14-15 November 2018
|European Case Law Identifier:||ECLI:EP:BA:2013:T100613.20131015|
|Date of decision:||15 October 2013|
|Case number:||T 1006/13|
|IPC class:||A61B 18/14|
|Language of proceedings:||EN|
|Download and more information:||
|Title of application:||Cardiac electrophysiology catheter|
|Applicant name:||Ionescu, Bogdan Gabriel|
|Relevant legal provisions:||
|Keywords:||Admissibility of the appeal (no)|
Summary of Facts and Submissions
I. The appellant lodged an appeal against the decision of the Examining Division, dispatched on 22 January 2013, to refuse application No. 10 153 520.1.
II. The Examining Division in particular held that the subject-matter of claim 1 extended beyond the content of the application as originally filed, thereby infringing Article 123(2) EPC.
III. Claim 1, on which the impugned decision was based, reads as follows:
"System comprising a variable electrical resistance (VER), to either pole of cardiac electrophysiology catheters (CEC), characterised in that said resistance (VER) relies on intrinsic voltages from cardiac tissues, wherein said intrinsic voltages may be either spontaneous or stimulated."
IV. The Examining Division explained that there was no basis in the original application for a resistance which "relies on intrinsic voltages from cardiac tissues, wherein said intrinsic voltages may be either spontaneous or stimulated."
V. The notice of appeal and the statement setting out the grounds of appeal were received on 12 February 2013, the appeal fee having been paid on 8 February 2013.
VI. By communication of 8 July 2013, the Board raised an objection to the admissibility of the appeal. It appeared that, contrary to the requirements of Article 108 and Rule 99(2) EPC, in the statement setting out the grounds of appeal the appellant had not indicated the reasons for setting aside the impugned decision.
The Board also expressed its preliminary agreement with the Examining Division's objection under Article 123(2) EPC.
VII. By letter received on 31 July 2013, the appellant replied to the Board's communication and filed remarks regarding the processing of the application during the examination proceedings.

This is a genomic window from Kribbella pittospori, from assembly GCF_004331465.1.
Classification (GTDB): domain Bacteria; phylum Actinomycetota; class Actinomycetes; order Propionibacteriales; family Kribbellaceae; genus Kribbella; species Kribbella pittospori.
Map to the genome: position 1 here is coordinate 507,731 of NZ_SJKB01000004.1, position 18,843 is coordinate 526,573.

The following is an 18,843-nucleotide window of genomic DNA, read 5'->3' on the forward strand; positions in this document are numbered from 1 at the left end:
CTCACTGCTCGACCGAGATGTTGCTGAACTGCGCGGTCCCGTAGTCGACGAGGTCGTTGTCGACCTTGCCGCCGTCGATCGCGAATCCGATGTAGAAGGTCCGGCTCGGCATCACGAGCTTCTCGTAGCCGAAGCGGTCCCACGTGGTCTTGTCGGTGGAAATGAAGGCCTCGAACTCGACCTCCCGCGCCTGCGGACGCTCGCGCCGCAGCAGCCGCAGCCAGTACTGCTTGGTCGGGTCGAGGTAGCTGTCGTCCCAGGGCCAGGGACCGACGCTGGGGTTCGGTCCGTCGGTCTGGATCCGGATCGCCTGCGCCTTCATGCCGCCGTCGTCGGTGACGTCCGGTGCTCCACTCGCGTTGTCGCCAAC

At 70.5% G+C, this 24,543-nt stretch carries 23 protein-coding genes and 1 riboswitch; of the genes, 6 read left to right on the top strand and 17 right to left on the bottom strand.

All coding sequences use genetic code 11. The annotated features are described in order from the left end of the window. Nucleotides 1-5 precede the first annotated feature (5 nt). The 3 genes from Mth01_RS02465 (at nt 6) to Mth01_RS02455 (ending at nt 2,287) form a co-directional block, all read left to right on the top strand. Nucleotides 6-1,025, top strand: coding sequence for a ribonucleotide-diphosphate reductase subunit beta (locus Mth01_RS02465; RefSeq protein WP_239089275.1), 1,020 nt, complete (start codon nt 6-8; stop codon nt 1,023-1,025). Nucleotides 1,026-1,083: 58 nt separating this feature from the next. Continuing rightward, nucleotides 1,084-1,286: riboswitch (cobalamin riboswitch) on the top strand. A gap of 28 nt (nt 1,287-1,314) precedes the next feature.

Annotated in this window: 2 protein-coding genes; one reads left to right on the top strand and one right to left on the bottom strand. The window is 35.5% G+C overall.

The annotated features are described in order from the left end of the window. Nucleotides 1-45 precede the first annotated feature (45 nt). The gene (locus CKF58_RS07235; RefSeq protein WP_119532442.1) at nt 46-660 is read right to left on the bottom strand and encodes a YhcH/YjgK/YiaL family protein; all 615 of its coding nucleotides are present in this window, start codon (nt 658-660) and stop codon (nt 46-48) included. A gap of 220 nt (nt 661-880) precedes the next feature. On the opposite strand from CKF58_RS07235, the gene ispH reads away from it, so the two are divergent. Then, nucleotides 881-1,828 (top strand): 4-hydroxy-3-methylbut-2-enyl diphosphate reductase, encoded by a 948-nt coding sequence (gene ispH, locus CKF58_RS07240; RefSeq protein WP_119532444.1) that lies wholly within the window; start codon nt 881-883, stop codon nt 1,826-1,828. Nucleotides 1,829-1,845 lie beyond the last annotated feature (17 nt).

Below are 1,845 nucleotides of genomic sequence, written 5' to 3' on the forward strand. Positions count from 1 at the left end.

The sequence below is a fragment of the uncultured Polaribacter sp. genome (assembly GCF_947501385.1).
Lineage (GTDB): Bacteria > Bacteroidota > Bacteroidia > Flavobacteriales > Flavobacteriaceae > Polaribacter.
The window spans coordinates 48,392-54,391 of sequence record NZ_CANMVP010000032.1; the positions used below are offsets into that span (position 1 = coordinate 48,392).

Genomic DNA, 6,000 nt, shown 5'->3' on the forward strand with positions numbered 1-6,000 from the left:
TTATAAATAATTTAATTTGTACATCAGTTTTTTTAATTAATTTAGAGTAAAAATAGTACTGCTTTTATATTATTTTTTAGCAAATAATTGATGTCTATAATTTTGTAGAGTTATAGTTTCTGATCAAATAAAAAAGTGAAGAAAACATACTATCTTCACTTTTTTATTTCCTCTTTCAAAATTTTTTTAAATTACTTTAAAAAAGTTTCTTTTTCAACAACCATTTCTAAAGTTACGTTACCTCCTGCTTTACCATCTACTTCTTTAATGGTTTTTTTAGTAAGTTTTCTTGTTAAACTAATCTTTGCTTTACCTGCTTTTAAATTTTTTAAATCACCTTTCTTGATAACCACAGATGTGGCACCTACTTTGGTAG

The appellant requested a "definitive and positive resolution" of the case.
VIII. The appellant's arguments are summarised as follows.
Claim 1 as originally filed did not contain an explicit reference that the resistance relied on voltages applied to the heart from an external source.
The appellant had not been invited to define the subject-matter to be searched.
The set of claims filed with the letter dated 7 October 2012 was the only patentable set of claims derivable from the application as originally filed.
It was because of the results of the European search report and the Examining Division's reports that subject-matter had been added in the claims filed with the letter dated 7 October 2012.
Reasons for the Decision
1.1 Article 108 EPC (third sentence) prescribes that "Within four months of notification of the decision, a statement setting out the grounds of appeal shall be filed in accordance with the Implementing Regulations."
Rule 99(2) EPC requires that "In the statement of grounds the appellant shall indicate the reasons for setting aside the decision impugned, or the extent to which it is to be amended, and the facts and evidence on which the appeal is based."
Rule 101(1) EPC requires that "If the appeal does not comply with Article[...] 108 [...] or Rule 99, paragraph [...] 2, the Board of Appeal shall reject it as inadmissible, unless any deficiency has been remedied before the relevant period under Article 108 has expired."
1.2 According to the established jurisprudence of the boards of the appeal, in order for the requirements of Rule 99(2) EPC to be fulfilled the statement setting out the grounds of appeal must enable the Board to understand immediately why the decision is alleged to be incorrect and on what facts the appellant bases its arguments, without first having to make investigations of its own (T 220/83, Official Journal of the European Patent Office 1986, 249, confirmed in several more recent decisions, for example T 809/06, T 1165/08, T 1581/08, T 1129/09).
1.3 In the present case, the only statement by the appellant, which may be seen as somehow relating to the requirements of Article 123(2) EPC, concerns the alleged lack of an explicit reference in claim 1 as originally filed, that the resistance relies on voltages applied to the heart from an external source. Said reference, however, does not relate to the subject-matter of claim 1 as decided upon by the Examining Division and is therefore not sufficient to enable the Board to understand immediately, why the appellant believes that the specific objection under Article 123(2) EPC, as formulated in the impugned decision, is incorrect. In any event, even if not decisive for the present case, the Board also sees no reason why the finding of the impugned decision should be overruled on that point.
1.4 Therefore, the statement setting out the grounds of appeal does not address the ground for refusal under Article 123(2) EPC as explained in the impugned decision.
The Board is consequently of the opinion that the above-mentioned requirements for admissibility of the appeal are not met in the present case.
Under these circumstances, the appeal is to be rejected as inadmissible pursuant to Rule 101(1) EPC.
For these reasons it is decided that:
The appeal is rejected as inadmissible.